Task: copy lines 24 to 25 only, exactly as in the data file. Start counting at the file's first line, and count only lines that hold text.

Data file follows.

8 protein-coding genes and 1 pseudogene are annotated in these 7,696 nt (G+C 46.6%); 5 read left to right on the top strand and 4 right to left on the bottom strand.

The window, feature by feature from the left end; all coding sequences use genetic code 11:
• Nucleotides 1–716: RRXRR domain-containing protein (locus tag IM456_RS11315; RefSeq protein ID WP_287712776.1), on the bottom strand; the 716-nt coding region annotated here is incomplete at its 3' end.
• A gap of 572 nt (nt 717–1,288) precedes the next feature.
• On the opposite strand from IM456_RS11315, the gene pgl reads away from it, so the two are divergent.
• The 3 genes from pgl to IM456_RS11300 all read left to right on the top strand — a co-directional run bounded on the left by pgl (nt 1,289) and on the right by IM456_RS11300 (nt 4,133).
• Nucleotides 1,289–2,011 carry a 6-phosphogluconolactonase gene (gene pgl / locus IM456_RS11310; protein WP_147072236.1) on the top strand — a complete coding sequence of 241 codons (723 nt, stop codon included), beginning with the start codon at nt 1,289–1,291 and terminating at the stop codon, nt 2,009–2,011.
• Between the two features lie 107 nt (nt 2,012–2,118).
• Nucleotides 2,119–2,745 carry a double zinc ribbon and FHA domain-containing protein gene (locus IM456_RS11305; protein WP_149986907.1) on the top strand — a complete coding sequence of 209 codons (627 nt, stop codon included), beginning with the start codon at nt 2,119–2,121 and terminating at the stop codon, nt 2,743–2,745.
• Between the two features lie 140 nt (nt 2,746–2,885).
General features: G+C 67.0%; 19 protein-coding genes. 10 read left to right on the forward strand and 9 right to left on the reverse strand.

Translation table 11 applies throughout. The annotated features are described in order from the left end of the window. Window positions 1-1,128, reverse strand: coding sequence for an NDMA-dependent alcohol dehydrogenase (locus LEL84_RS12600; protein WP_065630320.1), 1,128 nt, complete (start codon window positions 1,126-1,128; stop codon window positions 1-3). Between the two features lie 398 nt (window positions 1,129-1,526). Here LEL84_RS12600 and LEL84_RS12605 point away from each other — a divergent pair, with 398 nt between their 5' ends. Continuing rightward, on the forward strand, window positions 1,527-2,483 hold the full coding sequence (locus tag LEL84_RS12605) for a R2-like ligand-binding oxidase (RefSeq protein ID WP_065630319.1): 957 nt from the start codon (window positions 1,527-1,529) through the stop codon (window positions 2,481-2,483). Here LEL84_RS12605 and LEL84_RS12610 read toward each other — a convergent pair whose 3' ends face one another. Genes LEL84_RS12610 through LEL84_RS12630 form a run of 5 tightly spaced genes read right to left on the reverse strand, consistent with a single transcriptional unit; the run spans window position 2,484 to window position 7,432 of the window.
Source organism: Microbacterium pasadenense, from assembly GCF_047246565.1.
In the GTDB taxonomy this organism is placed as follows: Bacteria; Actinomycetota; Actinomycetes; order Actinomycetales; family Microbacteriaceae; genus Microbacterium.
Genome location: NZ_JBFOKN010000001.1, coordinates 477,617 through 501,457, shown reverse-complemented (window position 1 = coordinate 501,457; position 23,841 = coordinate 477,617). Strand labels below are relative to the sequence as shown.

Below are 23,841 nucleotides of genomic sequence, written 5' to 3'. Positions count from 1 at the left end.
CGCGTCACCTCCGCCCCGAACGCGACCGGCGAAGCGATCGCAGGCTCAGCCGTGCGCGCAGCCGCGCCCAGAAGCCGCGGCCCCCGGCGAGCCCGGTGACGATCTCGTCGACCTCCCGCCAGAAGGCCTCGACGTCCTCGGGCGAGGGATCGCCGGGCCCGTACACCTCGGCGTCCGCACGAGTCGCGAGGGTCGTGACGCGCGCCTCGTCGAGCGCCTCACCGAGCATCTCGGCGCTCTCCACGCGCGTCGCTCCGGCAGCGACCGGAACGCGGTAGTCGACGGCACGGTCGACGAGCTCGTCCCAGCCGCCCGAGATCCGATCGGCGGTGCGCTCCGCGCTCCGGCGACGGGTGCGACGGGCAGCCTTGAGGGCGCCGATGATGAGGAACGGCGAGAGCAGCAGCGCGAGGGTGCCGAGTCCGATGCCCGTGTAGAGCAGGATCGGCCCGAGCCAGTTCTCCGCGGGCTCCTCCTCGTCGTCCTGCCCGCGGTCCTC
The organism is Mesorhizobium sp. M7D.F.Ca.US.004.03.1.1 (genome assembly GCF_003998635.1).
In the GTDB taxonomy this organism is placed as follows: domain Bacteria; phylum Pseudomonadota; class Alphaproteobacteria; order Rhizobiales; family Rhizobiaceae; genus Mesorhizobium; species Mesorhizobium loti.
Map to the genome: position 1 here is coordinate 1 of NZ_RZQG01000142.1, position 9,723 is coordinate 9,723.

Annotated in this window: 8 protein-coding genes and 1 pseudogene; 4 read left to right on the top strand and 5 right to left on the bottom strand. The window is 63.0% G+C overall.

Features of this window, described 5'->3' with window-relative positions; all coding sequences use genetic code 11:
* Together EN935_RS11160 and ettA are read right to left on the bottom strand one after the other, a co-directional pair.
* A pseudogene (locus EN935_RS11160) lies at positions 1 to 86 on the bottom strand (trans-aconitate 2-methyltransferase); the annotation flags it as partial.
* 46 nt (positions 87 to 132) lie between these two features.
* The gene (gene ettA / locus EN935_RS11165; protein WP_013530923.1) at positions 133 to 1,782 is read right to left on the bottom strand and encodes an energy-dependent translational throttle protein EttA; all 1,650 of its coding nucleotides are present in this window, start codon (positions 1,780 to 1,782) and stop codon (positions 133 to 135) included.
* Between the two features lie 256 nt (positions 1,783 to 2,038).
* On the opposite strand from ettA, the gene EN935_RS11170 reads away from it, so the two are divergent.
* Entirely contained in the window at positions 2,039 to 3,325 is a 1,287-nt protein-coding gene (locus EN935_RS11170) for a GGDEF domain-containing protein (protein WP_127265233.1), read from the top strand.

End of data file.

* A pseudogene (locus EN935_RS11160) lies at positions 1 to 86 on the bottom strand (trans-aconitate 2-methyltransferase); the annotation flags it as partial.
* 46 nt (positions 87 to 132) lie between these two features.